Patients, Settings, and Study Procedures
This real world longitudinal study included consecutive esophageal cancer patients who underwent esophagectomy at Sichuan Cancer Hospital between April 2019 and March 2020. The study was approved by the Medical Ethics Committee and Clinical Trial Review Committee of the Sichuan Cancer Hospital (SCCHEC-02-2020-036). In this department, symptom severity was assessed for all patients undergoing esophagectomy as a clinical routine, so the informed consent was waived. The study was registered on ChiCTR.org.cn Web site (ChiCTR2000040780). For the current analysis, patients were excluded if they (1) had postoperative pathological non-squamous carcinoma; (2) underwent palliative esophagectomy; (3) had esophageal and gastric junction carcinoma; or (4) ≥4 times symptoms data missing.
Demographic and Clinical Characteristics
Demographic characteristics and clinical information were collected from medical records. Demographic characteristics included age, sex, and marital status; clinical information included cancer location, neoadjuvant therapy, type of surgery, TNM classification, Eastern Cooperative Oncology Group performance status (ECOG PS), Patient-Generated Subjective Global Assessment (PG-SGA) scores, postoperative hospital stay, and comorbid conditions.
Symptom data were obtained from the Sichuan Cancer Hospital’s Case Management Registration Database based on REDCap (http://126.96.36.199:888/
redcap). Symptom data were collected at pre-surgery (baseline) and on days 1, 3, 5, 7, 14, 21, 30, and 90 after surgery. Symptoms were assessed using the Chinese version of the MD Anderson Symptom Inventory (MDASI-C). MDASI-C is a brief measure of 13 common cancer-related symptoms, and each symptom was rated on an 11-point scale, with 0 being ‘not present’ and 10 being ‘as bad as you can imagine’ .We defined mild symptom as 1-3, moderate symptom as 4-6, and severe symptom as 7-10. MDASI-C is well-established validity and reliability in cancer patients, and can be used for postoperative high-frequency symptom collection by assessing the previous 24 hours symptoms.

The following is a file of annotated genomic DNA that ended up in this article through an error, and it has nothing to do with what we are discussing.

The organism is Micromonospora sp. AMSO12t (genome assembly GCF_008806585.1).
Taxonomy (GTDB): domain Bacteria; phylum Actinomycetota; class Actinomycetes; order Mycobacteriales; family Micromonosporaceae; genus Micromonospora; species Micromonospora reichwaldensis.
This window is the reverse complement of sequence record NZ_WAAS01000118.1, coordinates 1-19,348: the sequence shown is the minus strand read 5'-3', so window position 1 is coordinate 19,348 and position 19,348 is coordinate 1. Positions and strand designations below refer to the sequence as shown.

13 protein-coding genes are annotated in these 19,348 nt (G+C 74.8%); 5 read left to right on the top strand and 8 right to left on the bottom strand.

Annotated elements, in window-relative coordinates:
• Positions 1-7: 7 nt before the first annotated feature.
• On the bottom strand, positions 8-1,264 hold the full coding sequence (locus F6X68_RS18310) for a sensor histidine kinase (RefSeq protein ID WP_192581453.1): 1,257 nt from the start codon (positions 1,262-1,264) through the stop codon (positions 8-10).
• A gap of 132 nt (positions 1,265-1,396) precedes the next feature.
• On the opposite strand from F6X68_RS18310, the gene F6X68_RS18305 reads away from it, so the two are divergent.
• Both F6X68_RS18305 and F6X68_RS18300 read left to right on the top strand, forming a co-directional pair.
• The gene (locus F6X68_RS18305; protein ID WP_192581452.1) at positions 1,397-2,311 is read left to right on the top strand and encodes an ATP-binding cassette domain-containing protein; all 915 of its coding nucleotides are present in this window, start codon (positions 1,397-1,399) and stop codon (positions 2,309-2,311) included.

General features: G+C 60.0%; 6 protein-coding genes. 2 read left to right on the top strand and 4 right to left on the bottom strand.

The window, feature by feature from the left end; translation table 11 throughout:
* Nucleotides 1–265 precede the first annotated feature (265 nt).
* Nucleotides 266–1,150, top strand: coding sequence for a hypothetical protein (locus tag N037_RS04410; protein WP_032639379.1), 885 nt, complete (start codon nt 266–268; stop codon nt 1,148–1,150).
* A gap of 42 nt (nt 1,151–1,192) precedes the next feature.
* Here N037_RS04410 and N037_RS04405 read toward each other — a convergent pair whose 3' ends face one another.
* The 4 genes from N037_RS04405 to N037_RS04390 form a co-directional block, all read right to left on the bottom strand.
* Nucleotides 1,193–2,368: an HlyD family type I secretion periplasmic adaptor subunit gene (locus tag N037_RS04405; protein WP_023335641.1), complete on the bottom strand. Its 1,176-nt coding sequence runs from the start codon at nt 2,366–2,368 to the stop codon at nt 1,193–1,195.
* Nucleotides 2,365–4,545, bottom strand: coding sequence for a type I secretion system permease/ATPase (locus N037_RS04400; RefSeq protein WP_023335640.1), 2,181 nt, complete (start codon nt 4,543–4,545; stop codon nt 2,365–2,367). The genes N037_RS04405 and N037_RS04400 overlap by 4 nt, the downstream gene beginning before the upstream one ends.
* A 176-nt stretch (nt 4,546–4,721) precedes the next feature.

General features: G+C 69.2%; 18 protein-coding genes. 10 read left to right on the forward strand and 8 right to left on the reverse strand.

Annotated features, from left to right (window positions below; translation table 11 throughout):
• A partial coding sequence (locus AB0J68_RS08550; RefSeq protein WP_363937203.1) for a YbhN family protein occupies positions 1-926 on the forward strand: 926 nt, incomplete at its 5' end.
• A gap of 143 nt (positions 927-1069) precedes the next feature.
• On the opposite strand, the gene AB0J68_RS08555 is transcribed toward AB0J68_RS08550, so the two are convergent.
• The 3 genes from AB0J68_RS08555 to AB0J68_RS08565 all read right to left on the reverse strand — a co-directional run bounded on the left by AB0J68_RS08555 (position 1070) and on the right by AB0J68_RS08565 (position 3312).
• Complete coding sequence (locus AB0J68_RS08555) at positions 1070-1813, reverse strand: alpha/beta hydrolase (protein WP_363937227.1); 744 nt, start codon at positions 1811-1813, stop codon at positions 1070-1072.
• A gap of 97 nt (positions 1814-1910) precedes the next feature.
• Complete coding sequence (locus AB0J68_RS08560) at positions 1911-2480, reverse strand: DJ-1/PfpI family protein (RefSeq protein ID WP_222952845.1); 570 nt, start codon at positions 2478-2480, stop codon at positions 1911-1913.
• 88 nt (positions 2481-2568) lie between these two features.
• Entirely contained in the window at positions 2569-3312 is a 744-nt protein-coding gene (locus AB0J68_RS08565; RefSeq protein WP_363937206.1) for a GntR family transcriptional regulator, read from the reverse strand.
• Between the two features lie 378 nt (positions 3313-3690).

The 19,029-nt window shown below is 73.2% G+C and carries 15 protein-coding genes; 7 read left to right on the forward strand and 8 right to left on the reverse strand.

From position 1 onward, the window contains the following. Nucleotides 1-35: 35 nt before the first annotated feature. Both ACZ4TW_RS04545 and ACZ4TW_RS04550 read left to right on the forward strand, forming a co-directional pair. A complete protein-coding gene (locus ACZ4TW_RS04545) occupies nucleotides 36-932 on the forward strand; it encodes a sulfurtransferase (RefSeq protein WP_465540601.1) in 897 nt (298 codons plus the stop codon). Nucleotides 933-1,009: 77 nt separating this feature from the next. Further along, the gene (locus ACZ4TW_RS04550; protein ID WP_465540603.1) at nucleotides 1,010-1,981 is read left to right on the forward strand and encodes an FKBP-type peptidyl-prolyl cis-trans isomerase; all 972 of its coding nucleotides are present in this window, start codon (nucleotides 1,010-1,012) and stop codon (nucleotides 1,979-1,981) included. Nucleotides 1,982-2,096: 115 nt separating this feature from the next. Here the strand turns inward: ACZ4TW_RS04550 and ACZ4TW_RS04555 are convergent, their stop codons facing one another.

Data are summarised as means (±standard deviation [SD]), medians (quantiles), or frequencies (percentages), as appropriate. We used the percentage of the moderate-severe level (score ≥4) on day 1 after surgery to identify the 5 most-severe symptoms and profile symptom recovery from surgery.
Mixed-effect models with the maximum likelihood method were used to compare symptom scores at each postoperative time point with preoperative levels of the symptoms. Because the random effect of timepoints was estimated to be zero, the random effect of intercepts was included in all models. The fixed effects of all independent variables were age, sex, marital status, ECOG PS, neoadjuvant therapy, surgery type, comorbid conditions, PG-SGA scores, cancer location, and the interaction between time and length of hospitalisation. In the models, we considered time as a categorical variable. Variance structure types, such as unstructured, simple, first-order auto-regressive, and compound symmetric, were compared via Bayesian information criterion (BIC). The model with least BIC was preferred.
We defined ‘postoperative recovery’ as symptom recovery to the mild level; i.e., after surgery, the patient-reported MDAS-C symptom scores ≤3 at one measurement. Median and mean recovery days and 95% confidence intervals (CIs) were estimated using Kaplan–Meier analysis.
All tests were two sided, with 5% as the significance level. All statistical analyses were performed using SAS 9.4 (SAS Institute Inc., Cary, NC, USA).